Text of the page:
What is an expansion vessel?
Expansion vessels are important components in most modern pressurised hot water systems. They are designed to protect the components of the system from a build-up of pressure which could cause damage to the installation.
In most hot water systems, expansion vessels are filled with one-half water and one-half air. When the pressure builds up in the water system, that air becomes compressed to absorb any excess pressure which helps to protect the water system including the cylinder and pipework. When operating correctly, an expansion vessel will partially fill and empty depending on the demand and use of the hot water.
In simple terms, this means that when hot water heats up in the hot water cylinder, it expands, and therefore needs somewhere to head for more space. The expansion vessel provides this space with a bladder which acts like a balloon to expand and decrease in size depending on the use and heat of the hot water.
Expansion vessels can normally be found in any hot water system where the water is pressurised. This means when the water supply is supply by a water system that is pressured such as mains water supply or boosted water supply. This shows us that expansion vessels can be installed almost anywhere from dentists to hotels, schools or care homes.
Expansion vessels and the risks from Legionella
Due to the installation and design of an expansion vessel, the Health and Safety Executive have identified expansion vessels as a potential Legionella risk. This is mainly because they often have low water flow or stagnation problems, especially where system pressures and temperatures remain steady and do not increase/decrease. Often acting as a dead leg, no water passes through the expansion vessel, or away from the vessel, leading to stagnation and a good environment for bacterial growth.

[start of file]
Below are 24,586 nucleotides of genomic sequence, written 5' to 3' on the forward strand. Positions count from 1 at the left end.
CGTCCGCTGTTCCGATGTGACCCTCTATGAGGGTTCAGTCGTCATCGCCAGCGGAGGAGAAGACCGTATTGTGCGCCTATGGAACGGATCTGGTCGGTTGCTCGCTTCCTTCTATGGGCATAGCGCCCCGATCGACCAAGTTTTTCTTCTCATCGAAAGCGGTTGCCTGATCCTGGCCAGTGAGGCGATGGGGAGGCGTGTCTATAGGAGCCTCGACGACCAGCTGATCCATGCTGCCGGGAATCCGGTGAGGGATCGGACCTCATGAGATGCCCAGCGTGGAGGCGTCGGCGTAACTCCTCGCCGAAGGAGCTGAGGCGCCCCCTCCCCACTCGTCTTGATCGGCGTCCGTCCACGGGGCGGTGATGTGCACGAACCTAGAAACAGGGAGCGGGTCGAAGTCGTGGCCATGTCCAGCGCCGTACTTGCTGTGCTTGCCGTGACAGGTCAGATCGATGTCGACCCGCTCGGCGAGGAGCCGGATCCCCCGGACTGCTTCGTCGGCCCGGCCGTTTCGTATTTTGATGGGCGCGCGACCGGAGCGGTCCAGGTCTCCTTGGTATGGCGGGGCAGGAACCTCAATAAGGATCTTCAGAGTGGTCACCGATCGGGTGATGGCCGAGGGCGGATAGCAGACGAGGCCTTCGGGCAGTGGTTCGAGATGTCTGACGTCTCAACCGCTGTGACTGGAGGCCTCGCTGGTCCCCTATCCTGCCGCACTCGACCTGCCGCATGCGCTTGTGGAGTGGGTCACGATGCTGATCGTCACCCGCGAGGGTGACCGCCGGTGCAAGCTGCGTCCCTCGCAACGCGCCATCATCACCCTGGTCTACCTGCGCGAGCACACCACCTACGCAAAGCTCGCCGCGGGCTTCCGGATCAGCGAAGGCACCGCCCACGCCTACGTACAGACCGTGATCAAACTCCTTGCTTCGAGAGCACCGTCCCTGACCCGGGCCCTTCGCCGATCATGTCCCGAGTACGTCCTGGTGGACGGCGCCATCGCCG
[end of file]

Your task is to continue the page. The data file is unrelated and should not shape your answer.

If you have a water system within the UK and an expansion vessel forms part of your water system, it is your legal duty to be aware of the potential risks from Legionella bacteria and other waterborne pathogens and take appropriate action to minimise the risk. This process normally starts by undertaking a legionella risk assessment.
Why does Legionella grow inside expansion vessels?
As with any water system, asset or component, if the conditions are suitable for Legionella growth, then bacteria may multiple. Expansion vessels often have the following conditions that will encourage Legionella growth:
- Stagnation and poor flow
- Nutrients such as scale, rust and sediment
- Temperatures that encourage Legionella growth, between 20 and 50°C
How to reduce the risk from Legionella in expansion vessels?
Whether you have an existing expansion vessel or going to install a new expansion vessel, there are a few things you can do to minimise the risk of Legionella growth within your expansion vessel. “To minimise the risk of microbial growth, expansion vessels should be installed:
- in cool areas on cold flowing pipes
- mouthed as close to the incoming water system as possible
- mounted vertically on pipework to minimise any trapping of debris
- with an isolation valve and drain valve to aid flushing and sampling
- to minimise the volume retained within them
- designed to stimulate flow within the vessel”
HSG 274 Part 2 p.238
What is included in an expansion vessel flushing service?